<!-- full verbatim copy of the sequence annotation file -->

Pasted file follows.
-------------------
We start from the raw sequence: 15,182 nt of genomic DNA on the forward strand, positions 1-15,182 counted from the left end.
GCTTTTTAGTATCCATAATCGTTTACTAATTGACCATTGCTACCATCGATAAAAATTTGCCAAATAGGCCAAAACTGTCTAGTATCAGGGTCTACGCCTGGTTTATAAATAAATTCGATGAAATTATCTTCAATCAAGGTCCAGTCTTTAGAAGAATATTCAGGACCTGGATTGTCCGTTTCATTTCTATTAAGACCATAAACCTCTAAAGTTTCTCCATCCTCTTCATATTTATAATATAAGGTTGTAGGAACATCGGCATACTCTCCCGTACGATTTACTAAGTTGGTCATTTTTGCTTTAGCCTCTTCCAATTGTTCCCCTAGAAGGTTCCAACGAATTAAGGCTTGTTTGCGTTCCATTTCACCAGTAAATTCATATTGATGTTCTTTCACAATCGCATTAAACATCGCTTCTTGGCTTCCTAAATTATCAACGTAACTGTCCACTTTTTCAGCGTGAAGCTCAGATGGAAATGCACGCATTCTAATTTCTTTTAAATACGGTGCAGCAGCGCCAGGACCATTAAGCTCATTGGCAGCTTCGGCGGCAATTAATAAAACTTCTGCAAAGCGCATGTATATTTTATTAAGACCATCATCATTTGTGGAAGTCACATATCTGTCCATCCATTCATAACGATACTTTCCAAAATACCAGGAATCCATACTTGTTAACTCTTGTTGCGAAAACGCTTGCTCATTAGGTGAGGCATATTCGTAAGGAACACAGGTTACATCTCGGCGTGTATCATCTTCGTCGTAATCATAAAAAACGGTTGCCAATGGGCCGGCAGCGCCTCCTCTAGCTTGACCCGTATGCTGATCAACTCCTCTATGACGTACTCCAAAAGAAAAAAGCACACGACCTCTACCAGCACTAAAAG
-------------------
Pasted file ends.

We start from the raw sequence: 15,182 nt of genomic DNA on the forward strand, positions 1-15,182 counted from the left end.
GCTTTTTAGTATCCATAATCGTTTACTAATTGACCATTGCTACCATCGATAAAAATTTGCCAAATAGGCCAAAACTGTCTAGTATCAGGGTCTACGCCTGGTTTATAAATAAATTCGATGAAATTATCTTCAATCAAGGTCCAGTCTTTAGAAGAATATTCAGGACCTGGATTGTCCGTTTCATTTCTATTAAGACCATAAACCTCTAAAGTTTCTCCATCCTCTTCATATTTATAATATAAGGTTGTAGGAACATCGGCATACTCTCCCGTACGATTTACTAAGTTGGTCATTTTTGCTTTAGCCTCTTCCAATTGTTCCCCTAGAAGGTTCCAACGAATTAAGGCTTGTTTGCGTTCCATTTCACCAGTAAATTCATATTGATGTTCTTTCACAATCGCATTAAACATCGCTTCTTGGCTTCCTAAATTATCAACGTAACTGTCCACTTTTTCAGCGTGAAGCTCAGATGGAAATGCACGCATTCTAATTTCTTTTAAATACGGTGCAGCAGCGCCAGGACCATTAAGCTCATTGGCAGCTTCGGCGGCAATTAATAAAACTTCTGCAAAGCGCATGTATATTTTATTAAGACCATCATCATTTGTGGAAGTCACATATCTGTCCATCCATTCATAACGATACTTTCCAAAATACCAGGAATCCATACTTGTTAACTCTTGTTGCGAAAACGCTTGCTCATTAGGTGAGGCATATTCGTAAGGAACACAGGTTACATCTCGGCGTGTATCATCTTCGTCGTAATCATAAAAAACGGTTGCCAATGGGCCGGCAGCGCCTCCTCTAGCTTGACCCGTATGCTGATCAACTCCTCTATGACGTACTCCAAAAGAAAAAAGCACACGACCTCTACCAGCACTAAAAG